The following OECD assessment and recommendations summarise chapter 3 of the Economic Survey of Italy 2005 published 18 May 2005. It covers one of the main challenges identified in chapter 1.
Is the economy competitive enough?
OECD measures of competition and performance in product markets show that although Italy has made undeniable progress in reducing administrative burdens and strengthening competition, its recorded progress is not better on average than in other countries, and it therefore remains a relatively poor performer. The service sector in particular lacks competitive pressure to resist cost increases and to innovate, in part because of remaining direct public-sector involvement in some sub-sectors, especially transport and energy. Pervasive price controls in freight transport are hard to justify, and political influence on road infrastructure is damaging and inefficient. Professional services mostly fall outside antitrust jurisdiction, and opening up of retail trade to supermarket chains is resisted by local authorities, often captured by local business interests. The retail sector issue needs to be discussed and resolved at the national level. A consequence of protected high cost services is that input costs for the traded sector are higher than they need to be, and rise faster than in major trading partners. Although benefiting from a boost of recent reforms, there is a specific problem with the electricity sector, which remains dominated by the incumbent, while new generating capacity additions are hampered by local opposition and administrative barriers, as are interconnections with foreign producers. This and other structural factors result in electricity prices that are significantly higher than in surrounding EU countries, and overall generating capacity constraints could prove a bottleneck to growth in the near future. Recently decided separation of the generation and transmission network as well as ways of augmenting generation capacity in response to market signals should not be delayed. This is an issue that, like retail trade, requires concerted action on a national scale. Consideration should also be given to fully privatising the electricity and gas transmission networks, subject to safeguards for third party access.
Prices in electricity trading markets
Euro per MWh Moving average over 7 days
Source: Association of European Power Exchanges (EuroPEX); Gestore Mercato Elettrico database.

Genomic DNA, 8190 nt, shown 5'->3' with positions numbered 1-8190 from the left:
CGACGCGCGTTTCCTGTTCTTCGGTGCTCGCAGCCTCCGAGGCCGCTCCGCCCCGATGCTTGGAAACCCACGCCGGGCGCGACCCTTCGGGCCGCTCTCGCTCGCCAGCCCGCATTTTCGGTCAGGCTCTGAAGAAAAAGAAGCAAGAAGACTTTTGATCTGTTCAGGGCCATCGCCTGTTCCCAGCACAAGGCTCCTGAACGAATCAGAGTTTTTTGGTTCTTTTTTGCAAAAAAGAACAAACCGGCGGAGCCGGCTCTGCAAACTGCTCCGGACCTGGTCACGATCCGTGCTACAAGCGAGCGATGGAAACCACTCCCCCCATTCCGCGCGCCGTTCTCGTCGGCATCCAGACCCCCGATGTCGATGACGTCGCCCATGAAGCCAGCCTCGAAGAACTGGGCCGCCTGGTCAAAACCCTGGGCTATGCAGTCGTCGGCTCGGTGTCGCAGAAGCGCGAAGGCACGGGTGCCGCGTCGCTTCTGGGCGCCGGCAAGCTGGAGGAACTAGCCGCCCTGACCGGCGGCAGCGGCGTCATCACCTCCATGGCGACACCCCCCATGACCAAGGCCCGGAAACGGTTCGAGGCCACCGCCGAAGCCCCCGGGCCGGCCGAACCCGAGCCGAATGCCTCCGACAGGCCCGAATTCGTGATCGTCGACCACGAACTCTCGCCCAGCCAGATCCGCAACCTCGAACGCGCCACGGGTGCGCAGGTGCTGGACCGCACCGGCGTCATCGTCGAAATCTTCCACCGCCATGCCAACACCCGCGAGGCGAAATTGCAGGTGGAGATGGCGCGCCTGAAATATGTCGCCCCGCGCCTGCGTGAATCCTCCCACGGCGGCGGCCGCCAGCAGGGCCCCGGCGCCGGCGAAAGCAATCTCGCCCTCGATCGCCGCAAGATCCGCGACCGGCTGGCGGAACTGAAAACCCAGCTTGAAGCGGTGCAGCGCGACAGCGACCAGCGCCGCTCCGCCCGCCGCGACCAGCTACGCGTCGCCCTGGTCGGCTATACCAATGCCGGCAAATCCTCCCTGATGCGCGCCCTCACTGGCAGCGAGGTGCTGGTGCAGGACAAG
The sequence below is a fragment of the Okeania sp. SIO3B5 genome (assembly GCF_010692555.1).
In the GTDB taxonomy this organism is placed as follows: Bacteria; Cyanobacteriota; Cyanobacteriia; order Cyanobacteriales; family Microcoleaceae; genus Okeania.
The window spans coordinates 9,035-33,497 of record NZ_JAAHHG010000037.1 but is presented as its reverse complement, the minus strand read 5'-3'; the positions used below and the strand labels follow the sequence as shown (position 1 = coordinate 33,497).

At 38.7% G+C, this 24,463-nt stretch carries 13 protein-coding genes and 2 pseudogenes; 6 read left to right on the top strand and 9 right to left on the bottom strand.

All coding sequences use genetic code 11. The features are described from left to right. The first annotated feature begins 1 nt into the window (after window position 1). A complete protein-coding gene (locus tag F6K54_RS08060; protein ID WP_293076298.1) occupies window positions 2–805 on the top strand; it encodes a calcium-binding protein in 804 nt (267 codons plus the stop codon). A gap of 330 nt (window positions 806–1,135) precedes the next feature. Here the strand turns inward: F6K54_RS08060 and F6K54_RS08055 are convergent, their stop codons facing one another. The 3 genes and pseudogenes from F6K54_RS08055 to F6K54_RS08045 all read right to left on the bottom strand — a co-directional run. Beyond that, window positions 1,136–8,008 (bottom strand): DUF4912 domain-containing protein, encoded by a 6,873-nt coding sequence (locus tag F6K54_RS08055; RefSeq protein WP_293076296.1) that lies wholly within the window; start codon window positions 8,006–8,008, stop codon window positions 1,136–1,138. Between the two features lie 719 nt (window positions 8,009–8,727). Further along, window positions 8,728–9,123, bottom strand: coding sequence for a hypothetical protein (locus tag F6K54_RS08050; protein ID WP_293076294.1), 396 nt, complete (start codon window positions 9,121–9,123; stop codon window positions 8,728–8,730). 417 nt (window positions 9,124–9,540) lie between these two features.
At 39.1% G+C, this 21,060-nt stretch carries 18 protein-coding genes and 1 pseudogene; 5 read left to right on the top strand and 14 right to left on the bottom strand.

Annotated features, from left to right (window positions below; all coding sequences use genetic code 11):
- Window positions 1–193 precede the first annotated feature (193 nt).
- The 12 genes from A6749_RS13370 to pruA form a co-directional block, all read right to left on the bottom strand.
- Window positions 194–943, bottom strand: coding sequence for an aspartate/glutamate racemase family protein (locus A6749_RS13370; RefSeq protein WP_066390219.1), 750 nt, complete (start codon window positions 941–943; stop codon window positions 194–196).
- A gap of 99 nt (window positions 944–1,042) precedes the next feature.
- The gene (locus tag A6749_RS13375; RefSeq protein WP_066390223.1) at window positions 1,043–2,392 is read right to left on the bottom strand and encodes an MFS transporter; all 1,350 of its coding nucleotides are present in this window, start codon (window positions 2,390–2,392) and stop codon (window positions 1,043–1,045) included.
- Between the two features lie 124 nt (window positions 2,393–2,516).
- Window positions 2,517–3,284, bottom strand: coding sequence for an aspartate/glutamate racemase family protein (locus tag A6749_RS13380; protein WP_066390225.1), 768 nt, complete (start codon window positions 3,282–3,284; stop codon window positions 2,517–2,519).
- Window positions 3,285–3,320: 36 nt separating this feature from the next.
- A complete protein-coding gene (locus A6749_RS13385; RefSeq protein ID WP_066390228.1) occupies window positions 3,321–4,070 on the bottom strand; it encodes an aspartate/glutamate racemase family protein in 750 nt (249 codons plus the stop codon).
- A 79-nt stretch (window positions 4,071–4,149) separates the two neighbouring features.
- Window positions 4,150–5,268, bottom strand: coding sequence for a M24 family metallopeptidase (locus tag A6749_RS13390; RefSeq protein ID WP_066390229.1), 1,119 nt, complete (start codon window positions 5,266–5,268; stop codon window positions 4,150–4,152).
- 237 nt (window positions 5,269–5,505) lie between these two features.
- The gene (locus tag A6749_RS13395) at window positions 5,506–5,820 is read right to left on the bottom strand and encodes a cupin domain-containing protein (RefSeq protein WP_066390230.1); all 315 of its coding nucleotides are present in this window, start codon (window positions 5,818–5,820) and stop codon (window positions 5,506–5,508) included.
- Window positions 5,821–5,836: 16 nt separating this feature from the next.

Should corporate governance and financial supervision be strengthened?
As noted in previous Surveys, the Italian corporate sector is characterised by a large number of small firms, often family-controlled, and a small number of very large firms, also often family-controlled even when publicly quoted. A recent series of bond defaults, including those of the Argentinean government, Cirio and Parmalat highlights the need for improvement in the system of corporate governance and oversight provided by the market. These episodes might have contributed to falling consumer confidence in the past few years, and underline the need to strengthen protection of minority shareholders as stressed by the OECD Principles of Corporate Governance, to establish more effective supervision of the market, and to update a bankruptcy legislation which does not ensure to either protect creditors or allow companies’ owners to start a new business. Re establishing confidence in the financial system will enhance the development of a private funded pension pillar with the diversion of worker severance fund flows into privately managed plans. This in turn would have further beneficial effects on domestic capital market development. A poorly performing financial sector represents a brake to an efficient allocation of capital with negative consequences on the growth of profitable firms, on R&D and innovation, and finally, on aggregate performance.
The first policy response to serious corporate mismanagement was prompt, with a justifiable trade-off between the need to act swiftly to restore confidence and conserve assets, and the goal of creating optimal policies to deal with such situations, but a number of desirable measures have yet to be implemented. Originally, a bipartisan bill was submitted to the Parliament in May 2004, concerning corporate governance and financial supervision. Some of the proposed measures progressively lost support and the bill was not approved. A new version of the bill under discussion in Parliament still aims to strengthen minority shareholders’ rights and improve the financial supervisory structure. Approval of these measures should remain a priority in order to enhance confidence in the Italian financial market. Bankruptcy law should also ideally encourage the maintenance of still-productive assets in order to help pay off creditors, and the reallocation or dissolution of unproductive assets. The new emergency bankruptcy procedures for large companies protect corporate assets more effectively than before, by speeding up the process. Under these procedures, a commission, appointed by the Ministry, supervises the restructuring exercise, while complying with normal judicial and market regulations. Nevertheless, comprehensive bankruptcy reform remains an urgent matter.
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